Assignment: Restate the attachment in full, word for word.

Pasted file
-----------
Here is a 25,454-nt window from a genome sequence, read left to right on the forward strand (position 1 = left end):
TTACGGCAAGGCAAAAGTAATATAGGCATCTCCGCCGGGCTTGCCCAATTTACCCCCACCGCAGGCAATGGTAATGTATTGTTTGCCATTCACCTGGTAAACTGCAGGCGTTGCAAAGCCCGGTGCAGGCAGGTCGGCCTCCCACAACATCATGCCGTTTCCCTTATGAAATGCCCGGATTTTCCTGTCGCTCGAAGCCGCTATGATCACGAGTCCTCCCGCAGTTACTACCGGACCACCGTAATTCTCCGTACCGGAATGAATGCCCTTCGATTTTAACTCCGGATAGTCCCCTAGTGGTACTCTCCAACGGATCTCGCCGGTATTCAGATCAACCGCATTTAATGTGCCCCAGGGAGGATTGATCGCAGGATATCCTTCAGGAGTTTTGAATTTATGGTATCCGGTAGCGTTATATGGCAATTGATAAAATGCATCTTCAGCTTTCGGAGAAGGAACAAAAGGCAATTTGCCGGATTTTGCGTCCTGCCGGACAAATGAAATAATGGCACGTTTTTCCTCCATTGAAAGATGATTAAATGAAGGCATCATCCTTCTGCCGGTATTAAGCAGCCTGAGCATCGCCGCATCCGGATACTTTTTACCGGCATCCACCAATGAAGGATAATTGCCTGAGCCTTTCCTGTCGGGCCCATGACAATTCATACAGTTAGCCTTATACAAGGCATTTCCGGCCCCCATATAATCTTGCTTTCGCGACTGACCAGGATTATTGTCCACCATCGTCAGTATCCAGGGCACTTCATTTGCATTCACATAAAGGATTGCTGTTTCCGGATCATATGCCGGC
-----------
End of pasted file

Here is a 25,454-nt window from a genome sequence, read left to right on the forward strand (position 1 = left end):
TTACGGCAAGGCAAAAGTAATATAGGCATCTCCGCCGGGCTTGCCCAATTTACCCCCACCGCAGGCAATGGTAATGTATTGTTTGCCATTCACCTGGTAAACTGCAGGCGTTGCAAAGCCCGGTGCAGGCAGGTCGGCCTCCCACAACATCATGCCGTTTCCCTTATGAAATGCCCGGATTTTCCTGTCGCTCGAAGCCGCTATGATCACGAGTCCTCCCGCAGTTACTACCGGACCACCGTAATTCTCCGTACCGGAATGAATGCCCTTCGATTTTAACTCCGGATAGTCCCCTAGTGGTACTCTCCAACGGATCTCGCCGGTATTCAGATCAACCGCATTTAATGTGCCCCAGGGAGGATTGATCGCAGGATATCCTTCAGGAGTTTTGAATTTATGGTATCCGGTAGCGTTATATGGCAATTGATAAAATGCATCTTCAGCTTTCGGAGAAGGAACAAAAGGCAATTTGCCGGATTTTGCGTCCTGCCGGACAAATGAAATAATGGCACGTTTTTCCTCCATTGAAAGATGATTAAATGAAGGCATCATCCTTCTGCCGGTATTAAGCAGCCTGAGCATCGCCGCATCCGGATACTTTTTACCGGCATCCACCAATGAAGGATAATTGCCTGAGCCTTTCCTGTCGGGCCCATGACAATTCATACAGTTAGCCTTATACAAGGCATTTCCGGCCCCCATATAATCTTGCTTTCGCGACTGACCAGGATTATTGTCCACCATCGTCAGTATCCAGGGCACTTCATTTGCATTCACATAAAGGATTGCTGTTTCCGGATCATATGCCGGC